14        Q.   Then a neuropsychiatric report prepared by Dr. Vera Petrovic,

15     submitted by her on the 22nd of April, 2008; then a communication with --

16     and I may mispronounce this name, that's Ms. Remelzvan [phoen], a

17     nurse --

18             JUDGE AGIUS:  [Previous translation continues]... Madame, because

19     our attention is being drawn to the fact that a witness's report is

20     confidential, was filed by the Registrar confidential.  Now, you're

21     making a specific reference to parts of the same report, or one of them,

22     for the time being in open session, so there are two options.  We either

23     go into private session or closed session, when you are making specific

24     references to the report, or I consult with my colleagues whether they

25     are prepared to lift the confidentiality at least for the purpose of

Page 94

 1     these questions.  But I don't know what the follow-up questions will be,

 2     so I would be hesitant in lifting the confidentiality; I, personally.  I

 3     mean, I don't know what my colleagues would do.  Let me consult them.

 4                           [Trial Chamber confers]

 5             JUDGE AGIUS:  If your client is prepared to lift the

 6     confidentiality, then we can proceed in open session; lift the

 7     confidentiality of the report, obviously, for the purposes of these

 8     questions.

 9             MS. ISAILOVIC: [Interpretation] Your Honour, it seems to me that

10     the questions that concern the methodology of the work of the expert do

11     not fall within the realm of confidentiality.  But just to reassure you,

12     I will reformulate my question; that is, that I will put direct

13     questions, because it doesn't concern the content of the report but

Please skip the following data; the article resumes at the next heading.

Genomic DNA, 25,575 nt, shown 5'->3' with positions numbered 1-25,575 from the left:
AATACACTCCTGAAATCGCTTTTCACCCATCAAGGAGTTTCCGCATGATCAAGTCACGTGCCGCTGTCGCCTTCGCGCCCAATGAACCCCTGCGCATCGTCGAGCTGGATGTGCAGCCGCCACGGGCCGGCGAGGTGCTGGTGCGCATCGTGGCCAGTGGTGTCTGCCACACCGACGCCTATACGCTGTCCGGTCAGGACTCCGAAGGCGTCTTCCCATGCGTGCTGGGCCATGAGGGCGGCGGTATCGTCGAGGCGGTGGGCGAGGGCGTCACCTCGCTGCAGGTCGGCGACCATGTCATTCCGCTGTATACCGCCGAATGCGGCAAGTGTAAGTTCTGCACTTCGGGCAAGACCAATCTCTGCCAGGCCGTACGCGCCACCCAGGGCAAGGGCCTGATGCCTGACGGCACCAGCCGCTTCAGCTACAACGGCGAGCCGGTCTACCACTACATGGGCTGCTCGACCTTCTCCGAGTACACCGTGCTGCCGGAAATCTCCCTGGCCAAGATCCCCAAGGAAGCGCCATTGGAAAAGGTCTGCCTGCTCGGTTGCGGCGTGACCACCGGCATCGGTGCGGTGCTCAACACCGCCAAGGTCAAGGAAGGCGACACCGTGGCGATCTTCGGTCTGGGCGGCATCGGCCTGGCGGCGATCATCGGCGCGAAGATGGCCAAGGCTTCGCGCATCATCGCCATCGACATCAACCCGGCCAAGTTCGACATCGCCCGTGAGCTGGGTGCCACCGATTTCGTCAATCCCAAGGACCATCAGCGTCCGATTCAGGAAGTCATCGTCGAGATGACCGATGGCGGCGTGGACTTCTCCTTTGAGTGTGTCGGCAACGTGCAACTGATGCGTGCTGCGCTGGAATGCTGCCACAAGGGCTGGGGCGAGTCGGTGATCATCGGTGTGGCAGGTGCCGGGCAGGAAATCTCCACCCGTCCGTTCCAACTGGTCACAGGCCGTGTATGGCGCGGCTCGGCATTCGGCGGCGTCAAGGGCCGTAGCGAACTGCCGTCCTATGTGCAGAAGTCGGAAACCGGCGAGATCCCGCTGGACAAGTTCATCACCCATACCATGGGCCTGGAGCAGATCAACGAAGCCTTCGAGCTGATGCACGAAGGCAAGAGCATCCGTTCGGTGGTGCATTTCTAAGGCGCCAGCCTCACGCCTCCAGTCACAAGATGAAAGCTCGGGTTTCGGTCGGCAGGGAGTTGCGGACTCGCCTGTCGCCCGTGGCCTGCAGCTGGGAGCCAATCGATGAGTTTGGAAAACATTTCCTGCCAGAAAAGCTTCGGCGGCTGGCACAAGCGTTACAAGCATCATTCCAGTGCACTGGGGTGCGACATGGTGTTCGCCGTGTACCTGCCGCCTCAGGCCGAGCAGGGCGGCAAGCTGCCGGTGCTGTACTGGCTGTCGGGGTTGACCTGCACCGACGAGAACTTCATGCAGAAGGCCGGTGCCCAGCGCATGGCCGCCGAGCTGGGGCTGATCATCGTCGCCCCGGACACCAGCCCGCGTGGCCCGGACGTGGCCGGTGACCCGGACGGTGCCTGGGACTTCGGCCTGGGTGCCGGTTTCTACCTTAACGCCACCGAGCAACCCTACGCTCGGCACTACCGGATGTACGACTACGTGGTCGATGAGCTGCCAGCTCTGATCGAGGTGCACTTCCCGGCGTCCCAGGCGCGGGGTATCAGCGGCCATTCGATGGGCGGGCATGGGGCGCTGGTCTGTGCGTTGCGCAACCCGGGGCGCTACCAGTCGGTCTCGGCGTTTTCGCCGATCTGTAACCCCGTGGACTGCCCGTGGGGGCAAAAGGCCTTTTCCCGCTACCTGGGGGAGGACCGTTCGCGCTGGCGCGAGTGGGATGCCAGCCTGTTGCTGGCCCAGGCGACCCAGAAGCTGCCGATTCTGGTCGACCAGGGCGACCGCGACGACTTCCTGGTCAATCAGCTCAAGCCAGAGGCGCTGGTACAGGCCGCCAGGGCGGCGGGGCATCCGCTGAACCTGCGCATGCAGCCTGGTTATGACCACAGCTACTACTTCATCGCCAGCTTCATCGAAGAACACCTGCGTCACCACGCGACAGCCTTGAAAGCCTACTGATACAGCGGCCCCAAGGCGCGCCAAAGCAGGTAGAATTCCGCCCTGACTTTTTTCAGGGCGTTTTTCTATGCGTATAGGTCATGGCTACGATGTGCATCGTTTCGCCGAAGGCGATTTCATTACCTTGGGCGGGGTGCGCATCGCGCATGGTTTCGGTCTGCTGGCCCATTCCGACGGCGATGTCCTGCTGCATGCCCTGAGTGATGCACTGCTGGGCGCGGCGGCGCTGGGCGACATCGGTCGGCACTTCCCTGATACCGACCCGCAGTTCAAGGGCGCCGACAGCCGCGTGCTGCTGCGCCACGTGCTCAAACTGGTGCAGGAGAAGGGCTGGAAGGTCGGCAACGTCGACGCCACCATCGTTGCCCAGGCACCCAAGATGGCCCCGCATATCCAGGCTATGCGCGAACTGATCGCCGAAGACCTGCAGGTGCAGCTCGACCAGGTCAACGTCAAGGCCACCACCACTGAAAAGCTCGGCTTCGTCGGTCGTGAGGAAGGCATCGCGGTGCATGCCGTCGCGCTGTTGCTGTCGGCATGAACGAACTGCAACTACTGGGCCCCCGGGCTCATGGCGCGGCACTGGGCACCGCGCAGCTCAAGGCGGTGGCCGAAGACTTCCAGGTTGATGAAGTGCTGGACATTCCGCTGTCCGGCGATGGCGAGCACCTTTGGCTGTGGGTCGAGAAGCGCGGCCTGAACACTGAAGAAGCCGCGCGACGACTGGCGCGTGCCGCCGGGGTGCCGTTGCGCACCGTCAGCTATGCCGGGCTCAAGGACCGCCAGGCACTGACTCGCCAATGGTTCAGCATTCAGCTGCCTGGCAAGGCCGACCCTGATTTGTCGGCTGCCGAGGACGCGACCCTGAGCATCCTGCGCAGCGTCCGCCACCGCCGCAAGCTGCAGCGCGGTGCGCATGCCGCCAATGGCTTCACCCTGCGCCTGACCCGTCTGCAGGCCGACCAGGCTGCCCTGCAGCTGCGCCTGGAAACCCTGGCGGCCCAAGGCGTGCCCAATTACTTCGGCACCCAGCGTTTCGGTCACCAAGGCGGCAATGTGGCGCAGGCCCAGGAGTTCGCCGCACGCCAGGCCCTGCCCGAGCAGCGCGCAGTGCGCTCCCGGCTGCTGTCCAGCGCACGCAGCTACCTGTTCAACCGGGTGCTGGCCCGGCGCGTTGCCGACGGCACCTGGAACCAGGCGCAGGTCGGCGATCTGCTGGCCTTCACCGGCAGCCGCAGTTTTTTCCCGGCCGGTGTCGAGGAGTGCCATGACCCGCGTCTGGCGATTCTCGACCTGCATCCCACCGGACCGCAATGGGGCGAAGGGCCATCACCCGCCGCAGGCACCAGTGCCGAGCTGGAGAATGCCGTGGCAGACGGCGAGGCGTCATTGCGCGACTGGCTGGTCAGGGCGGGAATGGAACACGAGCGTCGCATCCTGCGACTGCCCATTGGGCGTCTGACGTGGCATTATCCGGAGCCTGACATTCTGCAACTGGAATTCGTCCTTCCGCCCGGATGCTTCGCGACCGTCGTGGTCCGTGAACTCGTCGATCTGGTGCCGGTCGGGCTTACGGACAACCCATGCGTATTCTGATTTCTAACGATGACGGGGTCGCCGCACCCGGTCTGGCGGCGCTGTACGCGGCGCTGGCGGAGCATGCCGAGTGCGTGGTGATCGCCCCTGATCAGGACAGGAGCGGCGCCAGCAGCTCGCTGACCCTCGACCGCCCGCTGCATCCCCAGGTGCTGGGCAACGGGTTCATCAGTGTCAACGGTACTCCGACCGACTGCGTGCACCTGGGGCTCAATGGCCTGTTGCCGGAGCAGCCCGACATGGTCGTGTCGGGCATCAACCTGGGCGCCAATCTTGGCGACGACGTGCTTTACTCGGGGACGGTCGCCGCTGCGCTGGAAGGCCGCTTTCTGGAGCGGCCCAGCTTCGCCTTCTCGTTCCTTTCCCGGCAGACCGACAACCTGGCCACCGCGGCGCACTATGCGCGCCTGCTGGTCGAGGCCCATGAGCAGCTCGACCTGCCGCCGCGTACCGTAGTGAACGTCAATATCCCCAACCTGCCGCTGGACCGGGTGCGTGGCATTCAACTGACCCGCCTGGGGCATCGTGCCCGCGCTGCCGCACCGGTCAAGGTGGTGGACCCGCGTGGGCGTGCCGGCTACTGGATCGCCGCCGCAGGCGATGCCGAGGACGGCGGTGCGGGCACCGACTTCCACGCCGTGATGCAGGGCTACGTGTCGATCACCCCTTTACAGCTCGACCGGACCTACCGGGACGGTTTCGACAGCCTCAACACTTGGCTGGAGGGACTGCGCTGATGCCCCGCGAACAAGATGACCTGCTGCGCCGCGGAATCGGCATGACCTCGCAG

14     precisely the method of work, and I will just put the question to the

15     expert and have him answer on the basis of what he referred in drafting

16     his report.  Aside from the examination of Mr. Jokic, of course all the

17     data concerning the mental health and Mr. Jokic's family, of course,

18     should remain confidential.

19             JUDGE AGIUS:  Okay, that's fine with us.  Let's proceed.

20             MS. ISAILOVIC: [Interpretation]

21        Q.   Mr. Vermetten, you have understood what the problem was.  I would

22     just like you to remind yourself on what basis, apart from the

23     examination of Mr. Jokic, you drafted your report?

24        A.   So it is in the first report, on page number 3, and I don't think

25     I have to read it aloud, but you were commencing on the consultations

Page 95

 1     that I had made prior to my first visit of Mr. Jokic.

 2        Q.   I'm going to explain it to you now.  Please, do not mention the

 3     report.  I'm only interested in this as the methodology of your work.

 4     Whether it is written in the report or not, we know about that.  And just

 5     to avoid going into private session, please tell me that, and you can

 6     just explain to me what else you did, apart from examining

 7     Mr. Dragan Jokic; who you talked to, what materials you read, without

 8     going into what they told you.  Please just tell me, who did you

 9     communicate with prior to drawing up your report?

10        A.   I had a consultation with his treating psychiatrist or the

11     psychiatrist that had known him from the past by e-mail, and I requested